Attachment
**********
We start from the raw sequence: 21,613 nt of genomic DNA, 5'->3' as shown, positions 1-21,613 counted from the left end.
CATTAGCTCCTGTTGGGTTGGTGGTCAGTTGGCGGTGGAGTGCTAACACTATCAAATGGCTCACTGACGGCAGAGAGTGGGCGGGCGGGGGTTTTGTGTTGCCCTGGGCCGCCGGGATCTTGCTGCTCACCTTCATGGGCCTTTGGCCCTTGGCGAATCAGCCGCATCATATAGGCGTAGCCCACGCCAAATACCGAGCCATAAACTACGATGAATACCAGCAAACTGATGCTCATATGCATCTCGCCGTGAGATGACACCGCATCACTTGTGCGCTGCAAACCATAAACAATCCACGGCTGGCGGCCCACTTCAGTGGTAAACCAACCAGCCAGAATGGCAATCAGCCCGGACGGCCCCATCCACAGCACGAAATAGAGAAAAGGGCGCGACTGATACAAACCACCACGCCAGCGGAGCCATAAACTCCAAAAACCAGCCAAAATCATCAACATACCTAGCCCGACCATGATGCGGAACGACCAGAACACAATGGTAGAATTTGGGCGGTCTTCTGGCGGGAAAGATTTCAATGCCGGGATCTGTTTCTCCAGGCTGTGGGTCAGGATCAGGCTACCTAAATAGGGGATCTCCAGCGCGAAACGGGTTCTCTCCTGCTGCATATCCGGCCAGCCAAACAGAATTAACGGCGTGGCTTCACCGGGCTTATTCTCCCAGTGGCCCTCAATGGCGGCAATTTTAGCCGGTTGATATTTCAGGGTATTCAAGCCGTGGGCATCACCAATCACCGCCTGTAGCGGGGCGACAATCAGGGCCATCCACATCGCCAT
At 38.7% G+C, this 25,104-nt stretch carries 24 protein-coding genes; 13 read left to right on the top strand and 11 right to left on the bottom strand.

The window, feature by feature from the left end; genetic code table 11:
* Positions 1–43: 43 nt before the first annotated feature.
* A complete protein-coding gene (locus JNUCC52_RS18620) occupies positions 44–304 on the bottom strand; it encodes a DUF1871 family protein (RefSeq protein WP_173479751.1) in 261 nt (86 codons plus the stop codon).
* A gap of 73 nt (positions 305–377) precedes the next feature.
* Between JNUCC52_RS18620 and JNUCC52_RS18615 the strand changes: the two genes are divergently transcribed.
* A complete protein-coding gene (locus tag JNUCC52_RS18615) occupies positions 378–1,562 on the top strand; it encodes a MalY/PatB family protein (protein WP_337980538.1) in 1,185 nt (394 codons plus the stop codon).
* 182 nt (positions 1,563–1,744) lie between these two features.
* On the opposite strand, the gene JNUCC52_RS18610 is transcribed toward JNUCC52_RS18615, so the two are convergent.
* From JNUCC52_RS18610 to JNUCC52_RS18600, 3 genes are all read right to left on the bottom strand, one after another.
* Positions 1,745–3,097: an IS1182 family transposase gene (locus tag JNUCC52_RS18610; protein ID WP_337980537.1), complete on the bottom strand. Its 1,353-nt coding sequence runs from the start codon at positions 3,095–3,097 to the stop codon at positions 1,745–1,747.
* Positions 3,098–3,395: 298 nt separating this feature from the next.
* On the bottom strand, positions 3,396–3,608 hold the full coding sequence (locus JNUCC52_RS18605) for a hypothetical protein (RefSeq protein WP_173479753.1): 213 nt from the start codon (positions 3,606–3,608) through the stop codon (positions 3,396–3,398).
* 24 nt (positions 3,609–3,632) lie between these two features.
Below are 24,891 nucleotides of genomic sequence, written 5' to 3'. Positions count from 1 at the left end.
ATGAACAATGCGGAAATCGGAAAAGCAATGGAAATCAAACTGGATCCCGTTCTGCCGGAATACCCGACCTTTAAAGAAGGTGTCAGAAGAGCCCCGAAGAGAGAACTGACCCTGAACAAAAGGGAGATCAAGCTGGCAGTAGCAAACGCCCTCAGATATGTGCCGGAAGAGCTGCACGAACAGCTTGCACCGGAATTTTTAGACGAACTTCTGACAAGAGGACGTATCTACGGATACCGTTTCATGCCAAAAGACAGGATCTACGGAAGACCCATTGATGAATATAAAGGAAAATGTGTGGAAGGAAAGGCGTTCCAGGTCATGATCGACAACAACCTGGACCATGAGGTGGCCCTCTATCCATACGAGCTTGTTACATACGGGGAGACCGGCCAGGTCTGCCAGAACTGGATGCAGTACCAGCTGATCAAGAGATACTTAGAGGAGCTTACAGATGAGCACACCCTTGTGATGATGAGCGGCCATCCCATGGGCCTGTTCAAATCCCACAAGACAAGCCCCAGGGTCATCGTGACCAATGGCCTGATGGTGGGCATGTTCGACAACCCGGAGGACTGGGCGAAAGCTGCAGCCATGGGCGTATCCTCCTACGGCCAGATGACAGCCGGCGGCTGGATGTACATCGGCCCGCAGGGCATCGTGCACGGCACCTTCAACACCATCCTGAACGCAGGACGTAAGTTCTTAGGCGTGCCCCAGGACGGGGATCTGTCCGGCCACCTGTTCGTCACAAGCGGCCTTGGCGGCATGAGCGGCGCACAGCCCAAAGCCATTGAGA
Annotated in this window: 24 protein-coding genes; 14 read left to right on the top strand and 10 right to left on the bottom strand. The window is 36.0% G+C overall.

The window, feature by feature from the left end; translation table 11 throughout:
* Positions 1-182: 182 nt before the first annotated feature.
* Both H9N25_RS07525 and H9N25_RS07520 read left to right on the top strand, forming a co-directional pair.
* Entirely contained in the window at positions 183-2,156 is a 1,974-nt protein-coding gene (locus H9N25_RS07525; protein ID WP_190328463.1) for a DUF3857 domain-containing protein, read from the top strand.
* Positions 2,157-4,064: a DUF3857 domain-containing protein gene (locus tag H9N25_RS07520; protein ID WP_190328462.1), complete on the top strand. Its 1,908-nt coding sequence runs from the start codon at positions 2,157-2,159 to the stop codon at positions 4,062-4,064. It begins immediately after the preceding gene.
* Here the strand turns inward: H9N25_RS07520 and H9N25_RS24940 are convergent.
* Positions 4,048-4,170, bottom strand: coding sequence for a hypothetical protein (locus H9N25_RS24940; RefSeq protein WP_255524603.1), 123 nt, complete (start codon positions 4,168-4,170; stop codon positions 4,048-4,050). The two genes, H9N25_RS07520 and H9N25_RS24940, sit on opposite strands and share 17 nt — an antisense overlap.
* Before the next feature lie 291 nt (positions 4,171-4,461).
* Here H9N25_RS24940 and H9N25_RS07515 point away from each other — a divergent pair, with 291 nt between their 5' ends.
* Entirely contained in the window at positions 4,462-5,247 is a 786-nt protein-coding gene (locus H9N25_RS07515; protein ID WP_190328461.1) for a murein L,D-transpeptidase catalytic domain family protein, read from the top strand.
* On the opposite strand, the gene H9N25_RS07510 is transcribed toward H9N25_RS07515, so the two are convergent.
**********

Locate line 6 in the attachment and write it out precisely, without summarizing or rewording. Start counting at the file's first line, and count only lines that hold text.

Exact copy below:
* A complete protein-coding gene (locus JNUCC52_RS18620) occupies positions 44–304 on the bottom strand; it encodes a DUF1871 family protein (RefSeq protein WP_173479751.1) in 261 nt (86 codons plus the stop codon).